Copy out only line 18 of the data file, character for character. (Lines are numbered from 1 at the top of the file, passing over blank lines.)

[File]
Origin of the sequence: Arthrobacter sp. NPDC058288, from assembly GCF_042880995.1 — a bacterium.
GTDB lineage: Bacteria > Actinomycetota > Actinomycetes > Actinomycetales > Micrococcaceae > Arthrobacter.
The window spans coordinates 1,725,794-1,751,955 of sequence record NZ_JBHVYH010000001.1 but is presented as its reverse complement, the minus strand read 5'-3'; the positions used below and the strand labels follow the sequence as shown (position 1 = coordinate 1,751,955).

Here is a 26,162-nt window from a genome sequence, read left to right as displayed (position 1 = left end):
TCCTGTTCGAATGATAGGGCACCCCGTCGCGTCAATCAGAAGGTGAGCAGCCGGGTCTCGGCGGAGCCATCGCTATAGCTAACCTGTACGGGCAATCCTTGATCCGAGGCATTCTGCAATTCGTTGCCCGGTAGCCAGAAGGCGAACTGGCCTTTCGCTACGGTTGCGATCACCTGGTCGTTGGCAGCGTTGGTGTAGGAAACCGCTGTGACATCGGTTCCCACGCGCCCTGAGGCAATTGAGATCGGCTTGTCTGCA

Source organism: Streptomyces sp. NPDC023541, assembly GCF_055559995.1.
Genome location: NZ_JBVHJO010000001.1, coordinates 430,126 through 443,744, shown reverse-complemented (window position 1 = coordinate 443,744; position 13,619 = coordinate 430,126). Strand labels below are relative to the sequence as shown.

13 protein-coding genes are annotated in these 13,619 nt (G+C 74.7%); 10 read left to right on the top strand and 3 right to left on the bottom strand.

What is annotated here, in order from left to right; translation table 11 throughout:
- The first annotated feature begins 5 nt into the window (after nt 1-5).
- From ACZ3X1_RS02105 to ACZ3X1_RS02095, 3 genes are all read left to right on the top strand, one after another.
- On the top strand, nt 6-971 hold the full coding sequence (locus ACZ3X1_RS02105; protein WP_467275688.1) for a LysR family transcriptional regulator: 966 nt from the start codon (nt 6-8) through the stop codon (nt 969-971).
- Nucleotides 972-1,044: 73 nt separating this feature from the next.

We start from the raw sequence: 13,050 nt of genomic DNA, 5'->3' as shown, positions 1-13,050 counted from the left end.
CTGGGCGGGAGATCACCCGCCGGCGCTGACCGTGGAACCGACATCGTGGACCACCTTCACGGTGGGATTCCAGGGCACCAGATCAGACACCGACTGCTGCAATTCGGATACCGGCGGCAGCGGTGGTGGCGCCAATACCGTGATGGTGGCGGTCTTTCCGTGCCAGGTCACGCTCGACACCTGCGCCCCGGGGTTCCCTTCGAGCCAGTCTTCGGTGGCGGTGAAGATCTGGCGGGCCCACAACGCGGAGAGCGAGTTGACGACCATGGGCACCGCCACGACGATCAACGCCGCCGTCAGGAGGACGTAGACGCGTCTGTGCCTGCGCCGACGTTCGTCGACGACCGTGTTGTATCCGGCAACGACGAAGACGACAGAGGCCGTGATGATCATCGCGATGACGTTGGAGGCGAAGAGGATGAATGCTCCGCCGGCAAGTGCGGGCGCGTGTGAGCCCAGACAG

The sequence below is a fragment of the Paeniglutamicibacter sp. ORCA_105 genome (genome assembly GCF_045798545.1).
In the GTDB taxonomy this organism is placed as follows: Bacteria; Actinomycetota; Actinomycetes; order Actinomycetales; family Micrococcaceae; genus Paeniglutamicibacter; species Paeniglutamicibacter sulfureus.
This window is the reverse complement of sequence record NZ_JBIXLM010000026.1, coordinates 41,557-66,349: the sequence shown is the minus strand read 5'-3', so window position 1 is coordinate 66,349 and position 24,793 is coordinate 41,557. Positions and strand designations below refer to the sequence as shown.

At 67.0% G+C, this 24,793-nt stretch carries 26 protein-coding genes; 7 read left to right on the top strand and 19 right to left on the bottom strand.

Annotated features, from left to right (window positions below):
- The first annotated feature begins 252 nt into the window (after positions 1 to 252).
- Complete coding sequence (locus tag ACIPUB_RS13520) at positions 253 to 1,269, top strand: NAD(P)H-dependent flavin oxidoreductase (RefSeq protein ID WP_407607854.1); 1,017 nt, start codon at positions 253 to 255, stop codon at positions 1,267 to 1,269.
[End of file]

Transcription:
This window is the reverse complement of sequence record NZ_JBIXLM010000026.1, coordinates 41,557-66,349: the sequence shown is the minus strand read 5'-3', so window position 1 is coordinate 66,349 and position 24,793 is coordinate 41,557. Positions and strand designations below refer to the sequence as shown.